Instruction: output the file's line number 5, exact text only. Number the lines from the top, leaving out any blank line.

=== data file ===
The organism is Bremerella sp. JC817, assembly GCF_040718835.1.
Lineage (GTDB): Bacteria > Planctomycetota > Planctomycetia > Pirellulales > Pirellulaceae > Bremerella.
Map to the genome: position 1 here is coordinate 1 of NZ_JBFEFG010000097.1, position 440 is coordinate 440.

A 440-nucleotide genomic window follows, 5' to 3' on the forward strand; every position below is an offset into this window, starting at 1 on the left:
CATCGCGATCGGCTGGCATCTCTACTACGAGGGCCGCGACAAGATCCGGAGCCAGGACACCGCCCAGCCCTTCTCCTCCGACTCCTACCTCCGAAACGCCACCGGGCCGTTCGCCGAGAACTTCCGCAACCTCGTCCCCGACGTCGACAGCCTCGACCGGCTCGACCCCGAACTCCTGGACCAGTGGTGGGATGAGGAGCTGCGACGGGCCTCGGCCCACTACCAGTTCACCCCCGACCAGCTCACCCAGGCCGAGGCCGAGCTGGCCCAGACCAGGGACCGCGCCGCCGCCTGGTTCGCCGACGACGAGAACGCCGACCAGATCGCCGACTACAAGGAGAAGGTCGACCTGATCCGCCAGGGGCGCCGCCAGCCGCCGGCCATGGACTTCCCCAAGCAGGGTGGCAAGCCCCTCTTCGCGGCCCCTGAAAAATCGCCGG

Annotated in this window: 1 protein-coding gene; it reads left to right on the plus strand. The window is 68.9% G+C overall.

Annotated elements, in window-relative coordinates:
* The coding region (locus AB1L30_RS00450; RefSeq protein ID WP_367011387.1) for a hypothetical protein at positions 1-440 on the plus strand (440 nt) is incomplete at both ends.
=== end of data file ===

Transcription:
CATCGCGATCGGCTGGCATCTCTACTACGAGGGCCGCGACAAGATCCGGAGCCAGGACACCGCCCAGCCCTTCTCCTCCGACTCCTACCTCCGAAACGCCACCGGGCCGTTCGCCGAGAACTTCCGCAACCTCGTCCCCGACGTCGACAGCCTCGACCGGCTCGACCCCGAACTCCTGGACCAGTGGTGGGATGAGGAGCTGCGACGGGCCTCGGCCCACTACCAGTTCACCCCCGACCAGCTCACCCAGGCCGAGGCCGAGCTGGCCCAGACCAGGGACCGCGCCGCCGCCTGGTTCGCCGACGACGAGAACGCCGACCAGATCGCCGACTACAAGGAGAAGGTCGACCTGATCCGCCAGGGGCGCCGCCAGCCGCCGGCCATGGACTTCCCCAAGCAGGGTGGCAAGCCCCTCTTCGCGGCCCCTGAAAAATCGCCGG